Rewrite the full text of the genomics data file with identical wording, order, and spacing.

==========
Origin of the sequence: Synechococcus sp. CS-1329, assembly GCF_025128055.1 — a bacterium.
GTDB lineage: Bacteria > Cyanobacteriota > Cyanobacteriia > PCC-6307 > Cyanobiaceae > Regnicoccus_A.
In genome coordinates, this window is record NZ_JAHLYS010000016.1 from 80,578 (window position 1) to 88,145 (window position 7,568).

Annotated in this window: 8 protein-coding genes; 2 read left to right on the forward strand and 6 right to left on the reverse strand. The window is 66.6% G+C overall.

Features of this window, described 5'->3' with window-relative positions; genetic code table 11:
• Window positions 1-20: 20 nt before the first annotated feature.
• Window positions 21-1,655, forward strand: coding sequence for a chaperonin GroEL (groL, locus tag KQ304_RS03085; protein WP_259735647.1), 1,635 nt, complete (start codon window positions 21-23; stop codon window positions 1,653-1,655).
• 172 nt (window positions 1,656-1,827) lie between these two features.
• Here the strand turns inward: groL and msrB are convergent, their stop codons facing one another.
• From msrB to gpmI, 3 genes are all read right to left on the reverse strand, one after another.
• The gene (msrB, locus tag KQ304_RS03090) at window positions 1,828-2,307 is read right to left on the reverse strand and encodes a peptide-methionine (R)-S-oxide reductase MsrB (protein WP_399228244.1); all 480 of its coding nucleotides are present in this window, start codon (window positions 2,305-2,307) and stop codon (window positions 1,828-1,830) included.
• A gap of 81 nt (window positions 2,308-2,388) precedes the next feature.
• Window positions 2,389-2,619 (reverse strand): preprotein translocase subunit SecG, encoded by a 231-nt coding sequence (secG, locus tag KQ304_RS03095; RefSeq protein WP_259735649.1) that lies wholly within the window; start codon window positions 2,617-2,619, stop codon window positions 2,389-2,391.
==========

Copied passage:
Origin of the sequence: Synechococcus sp. CS-1329, assembly GCF_025128055.1 — a bacterium.
GTDB lineage: Bacteria > Cyanobacteriota > Cyanobacteriia > PCC-6307 > Cyanobiaceae > Regnicoccus_A.
In genome coordinates, this window is record NZ_JAHLYS010000016.1 from 80,578 (window position 1) to 88,145 (window position 7,568).

Annotated in this window: 8 protein-coding genes; 2 read left to right on the forward strand and 6 right to left on the reverse strand. The window is 66.6% G+C overall.

Features of this window, described 5'->3' with window-relative positions; genetic code table 11:
• Window positions 1-20: 20 nt before the first annotated feature.
• Window positions 21-1,655, forward strand: coding sequence for a chaperonin GroEL (groL, locus tag KQ304_RS03085; protein WP_259735647.1), 1,635 nt, complete (start codon window positions 21-23; stop codon window positions 1,653-1,655).
• 172 nt (window positions 1,656-1,827) lie between these two features.
• Here the strand turns inward: groL and msrB are convergent, their stop codons facing one another.
• From msrB to gpmI, 3 genes are all read right to left on the reverse strand, one after another.
• The gene (msrB, locus tag KQ304_RS03090) at window positions 1,828-2,307 is read right to left on the reverse strand and encodes a peptide-methionine (R)-S-oxide reductase MsrB (protein WP_399228244.1); all 480 of its coding nucleotides are present in this window, start codon (window positions 2,305-2,307) and stop codon (window positions 1,828-1,830) included.
• A gap of 81 nt (window positions 2,308-2,388) precedes the next feature.
• Window positions 2,389-2,619 (reverse strand): preprotein translocase subunit SecG, encoded by a 231-nt coding sequence (secG, locus tag KQ304_RS03095; RefSeq protein WP_259735649.1) that lies wholly within the window; start codon window positions 2,617-2,619, stop codon window positions 2,389-2,391.